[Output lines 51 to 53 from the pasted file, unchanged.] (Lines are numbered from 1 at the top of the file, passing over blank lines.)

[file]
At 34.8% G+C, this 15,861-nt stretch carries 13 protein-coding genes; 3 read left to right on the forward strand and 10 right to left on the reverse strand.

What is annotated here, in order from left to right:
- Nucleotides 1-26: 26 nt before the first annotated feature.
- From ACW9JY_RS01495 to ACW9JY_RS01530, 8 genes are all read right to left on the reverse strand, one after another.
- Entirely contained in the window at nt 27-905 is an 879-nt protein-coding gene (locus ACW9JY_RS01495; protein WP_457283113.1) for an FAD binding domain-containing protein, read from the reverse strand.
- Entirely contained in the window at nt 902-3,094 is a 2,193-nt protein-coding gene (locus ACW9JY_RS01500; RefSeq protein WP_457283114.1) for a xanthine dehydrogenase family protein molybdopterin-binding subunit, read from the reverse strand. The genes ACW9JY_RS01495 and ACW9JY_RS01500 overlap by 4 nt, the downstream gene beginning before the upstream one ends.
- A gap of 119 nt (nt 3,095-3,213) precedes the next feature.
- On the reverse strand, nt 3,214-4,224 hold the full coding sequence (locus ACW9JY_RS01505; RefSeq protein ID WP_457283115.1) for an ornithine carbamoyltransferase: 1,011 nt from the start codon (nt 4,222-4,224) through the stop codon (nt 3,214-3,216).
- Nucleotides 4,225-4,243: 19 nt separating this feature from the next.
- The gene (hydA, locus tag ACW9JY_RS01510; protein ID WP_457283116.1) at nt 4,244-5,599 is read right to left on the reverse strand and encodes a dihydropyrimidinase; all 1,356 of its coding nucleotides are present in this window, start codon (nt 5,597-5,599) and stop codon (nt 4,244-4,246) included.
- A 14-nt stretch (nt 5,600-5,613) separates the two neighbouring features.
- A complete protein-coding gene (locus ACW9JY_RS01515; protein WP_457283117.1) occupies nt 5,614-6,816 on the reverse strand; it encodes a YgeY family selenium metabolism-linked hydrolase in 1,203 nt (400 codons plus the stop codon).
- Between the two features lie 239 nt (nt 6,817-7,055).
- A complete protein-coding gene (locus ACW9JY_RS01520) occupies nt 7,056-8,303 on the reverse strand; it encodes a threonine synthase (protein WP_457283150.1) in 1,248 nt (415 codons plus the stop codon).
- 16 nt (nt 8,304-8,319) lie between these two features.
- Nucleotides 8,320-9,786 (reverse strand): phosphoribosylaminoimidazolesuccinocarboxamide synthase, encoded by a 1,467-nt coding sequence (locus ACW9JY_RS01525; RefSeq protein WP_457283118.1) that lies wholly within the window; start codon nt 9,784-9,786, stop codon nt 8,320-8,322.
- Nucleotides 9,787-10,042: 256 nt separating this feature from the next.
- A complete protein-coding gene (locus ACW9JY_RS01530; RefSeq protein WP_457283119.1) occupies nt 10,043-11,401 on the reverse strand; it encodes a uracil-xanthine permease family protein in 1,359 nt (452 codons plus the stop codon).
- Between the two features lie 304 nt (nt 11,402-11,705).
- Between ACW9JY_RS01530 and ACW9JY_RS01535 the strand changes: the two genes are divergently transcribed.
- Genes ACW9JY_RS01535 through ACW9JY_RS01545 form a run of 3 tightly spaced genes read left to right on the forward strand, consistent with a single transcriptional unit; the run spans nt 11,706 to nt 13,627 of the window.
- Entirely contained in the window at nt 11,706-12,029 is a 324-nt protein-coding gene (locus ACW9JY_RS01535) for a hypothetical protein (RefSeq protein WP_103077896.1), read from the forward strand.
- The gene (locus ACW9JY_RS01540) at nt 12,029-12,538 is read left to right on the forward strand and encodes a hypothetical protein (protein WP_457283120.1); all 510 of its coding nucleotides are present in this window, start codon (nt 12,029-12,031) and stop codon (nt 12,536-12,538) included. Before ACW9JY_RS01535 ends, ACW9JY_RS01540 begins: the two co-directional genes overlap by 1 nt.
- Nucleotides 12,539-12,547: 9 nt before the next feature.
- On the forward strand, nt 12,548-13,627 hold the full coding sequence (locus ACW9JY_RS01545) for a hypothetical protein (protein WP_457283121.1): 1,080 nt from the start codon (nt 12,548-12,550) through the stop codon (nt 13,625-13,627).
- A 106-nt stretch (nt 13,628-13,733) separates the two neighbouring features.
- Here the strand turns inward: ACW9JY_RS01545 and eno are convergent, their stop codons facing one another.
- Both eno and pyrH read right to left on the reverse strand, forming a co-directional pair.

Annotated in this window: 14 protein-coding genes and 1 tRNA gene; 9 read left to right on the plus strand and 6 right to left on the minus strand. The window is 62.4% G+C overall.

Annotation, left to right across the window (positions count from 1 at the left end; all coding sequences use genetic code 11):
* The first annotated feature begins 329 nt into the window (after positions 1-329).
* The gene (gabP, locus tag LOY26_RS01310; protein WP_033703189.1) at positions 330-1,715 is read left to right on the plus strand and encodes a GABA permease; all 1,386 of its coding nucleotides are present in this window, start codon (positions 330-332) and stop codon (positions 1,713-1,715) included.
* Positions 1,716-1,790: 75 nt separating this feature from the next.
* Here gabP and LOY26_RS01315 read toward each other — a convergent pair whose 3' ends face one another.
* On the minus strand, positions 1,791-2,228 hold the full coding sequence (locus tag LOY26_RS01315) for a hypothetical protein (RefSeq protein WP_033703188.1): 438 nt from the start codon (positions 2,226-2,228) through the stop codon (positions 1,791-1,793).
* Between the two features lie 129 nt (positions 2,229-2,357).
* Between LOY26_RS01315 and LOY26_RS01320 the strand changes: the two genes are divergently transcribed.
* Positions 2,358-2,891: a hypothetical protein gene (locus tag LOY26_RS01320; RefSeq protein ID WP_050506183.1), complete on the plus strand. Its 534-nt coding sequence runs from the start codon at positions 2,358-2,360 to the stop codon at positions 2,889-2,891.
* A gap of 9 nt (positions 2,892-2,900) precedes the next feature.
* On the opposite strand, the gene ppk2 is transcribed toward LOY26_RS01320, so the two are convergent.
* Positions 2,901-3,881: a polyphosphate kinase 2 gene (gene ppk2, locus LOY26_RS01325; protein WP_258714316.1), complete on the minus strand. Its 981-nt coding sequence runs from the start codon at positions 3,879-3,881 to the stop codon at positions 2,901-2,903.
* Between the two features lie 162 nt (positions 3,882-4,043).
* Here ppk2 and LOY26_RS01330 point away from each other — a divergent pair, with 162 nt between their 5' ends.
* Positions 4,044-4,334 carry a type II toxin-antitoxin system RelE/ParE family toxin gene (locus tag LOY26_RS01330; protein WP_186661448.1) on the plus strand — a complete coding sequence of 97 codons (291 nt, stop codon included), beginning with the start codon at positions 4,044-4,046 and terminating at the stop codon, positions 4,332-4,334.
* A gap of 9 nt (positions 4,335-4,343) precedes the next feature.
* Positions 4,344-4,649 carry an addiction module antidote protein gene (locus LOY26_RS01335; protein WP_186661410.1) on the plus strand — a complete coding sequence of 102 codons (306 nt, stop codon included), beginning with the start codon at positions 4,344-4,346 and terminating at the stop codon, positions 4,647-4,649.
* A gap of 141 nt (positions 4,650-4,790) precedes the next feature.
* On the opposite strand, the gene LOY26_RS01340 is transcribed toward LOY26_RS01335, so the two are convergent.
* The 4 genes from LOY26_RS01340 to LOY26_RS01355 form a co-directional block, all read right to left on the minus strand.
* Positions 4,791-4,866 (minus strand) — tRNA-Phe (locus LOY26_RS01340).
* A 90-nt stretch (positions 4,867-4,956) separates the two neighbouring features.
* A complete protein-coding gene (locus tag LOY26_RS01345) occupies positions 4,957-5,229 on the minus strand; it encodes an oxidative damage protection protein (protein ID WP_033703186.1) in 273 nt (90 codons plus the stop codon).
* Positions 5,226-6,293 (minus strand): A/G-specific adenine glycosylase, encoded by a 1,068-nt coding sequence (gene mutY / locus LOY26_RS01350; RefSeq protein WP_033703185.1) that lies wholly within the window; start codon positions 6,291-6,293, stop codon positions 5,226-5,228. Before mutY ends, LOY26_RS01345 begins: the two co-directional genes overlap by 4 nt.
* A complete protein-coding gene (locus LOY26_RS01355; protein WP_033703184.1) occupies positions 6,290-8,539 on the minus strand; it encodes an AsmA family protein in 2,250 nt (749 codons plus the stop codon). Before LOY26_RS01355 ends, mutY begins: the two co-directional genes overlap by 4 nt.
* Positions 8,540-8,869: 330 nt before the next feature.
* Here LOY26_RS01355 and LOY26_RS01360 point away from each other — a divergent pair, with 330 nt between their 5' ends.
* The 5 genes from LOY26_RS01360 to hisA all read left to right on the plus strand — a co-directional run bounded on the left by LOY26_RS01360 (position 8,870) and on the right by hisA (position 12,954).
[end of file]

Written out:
* A 90-nt stretch (positions 4,867-4,956) separates the two neighbouring features.
* A complete protein-coding gene (locus tag LOY26_RS01345) occupies positions 4,957-5,229 on the minus strand; it encodes an oxidative damage protection protein (protein ID WP_033703186.1) in 273 nt (90 codons plus the stop codon).
* Positions 5,226-6,293 (minus strand): A/G-specific adenine glycosylase, encoded by a 1,068-nt coding sequence (gene mutY / locus LOY26_RS01350; RefSeq protein WP_033703185.1) that lies wholly within the window; start codon positions 6,291-6,293, stop codon positions 5,226-5,228. Before mutY ends, LOY26_RS01345 begins: the two co-directional genes overlap by 4 nt.